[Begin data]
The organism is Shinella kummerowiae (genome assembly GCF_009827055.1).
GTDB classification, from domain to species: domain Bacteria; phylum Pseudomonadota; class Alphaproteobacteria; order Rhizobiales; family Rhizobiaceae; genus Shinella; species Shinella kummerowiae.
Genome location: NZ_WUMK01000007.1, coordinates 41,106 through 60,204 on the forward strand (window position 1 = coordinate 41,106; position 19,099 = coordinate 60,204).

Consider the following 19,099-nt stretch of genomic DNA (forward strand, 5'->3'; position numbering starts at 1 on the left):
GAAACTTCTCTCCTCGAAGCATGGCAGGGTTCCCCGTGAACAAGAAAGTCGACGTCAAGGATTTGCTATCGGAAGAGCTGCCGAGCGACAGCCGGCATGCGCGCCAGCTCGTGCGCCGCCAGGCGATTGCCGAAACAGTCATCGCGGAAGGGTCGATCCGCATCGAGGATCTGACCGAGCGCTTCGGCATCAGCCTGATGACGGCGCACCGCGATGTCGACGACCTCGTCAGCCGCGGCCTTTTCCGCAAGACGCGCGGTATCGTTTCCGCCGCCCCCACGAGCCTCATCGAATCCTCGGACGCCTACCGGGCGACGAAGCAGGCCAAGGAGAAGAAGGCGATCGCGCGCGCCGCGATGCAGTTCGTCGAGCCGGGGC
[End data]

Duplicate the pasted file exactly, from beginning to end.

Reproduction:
The organism is Shinella kummerowiae (genome assembly GCF_009827055.1).
GTDB classification, from domain to species: domain Bacteria; phylum Pseudomonadota; class Alphaproteobacteria; order Rhizobiales; family Rhizobiaceae; genus Shinella; species Shinella kummerowiae.
Genome location: NZ_WUMK01000007.1, coordinates 41,106 through 60,204 on the forward strand (window position 1 = coordinate 41,106; position 19,099 = coordinate 60,204).

Consider the following 19,099-nt stretch of genomic DNA (forward strand, 5'->3'; position numbering starts at 1 on the left):
GAAACTTCTCTCCTCGAAGCATGGCAGGGTTCCCCGTGAACAAGAAAGTCGACGTCAAGGATTTGCTATCGGAAGAGCTGCCGAGCGACAGCCGGCATGCGCGCCAGCTCGTGCGCCGCCAGGCGATTGCCGAAACAGTCATCGCGGAAGGGTCGATCCGCATCGAGGATCTGACCGAGCGCTTCGGCATCAGCCTGATGACGGCGCACCGCGATGTCGACGACCTCGTCAGCCGCGGCCTTTTCCGCAAGACGCGCGGTATCGTTTCCGCCGCCCCCACGAGCCTCATCGAATCCTCGGACGCCTACCGGGCGACGAAGCAGGCCAAGGAGAAGAAGGCGATCGCGCGCGCCGCGATGCAGTTCGTCGAGCCGGGGC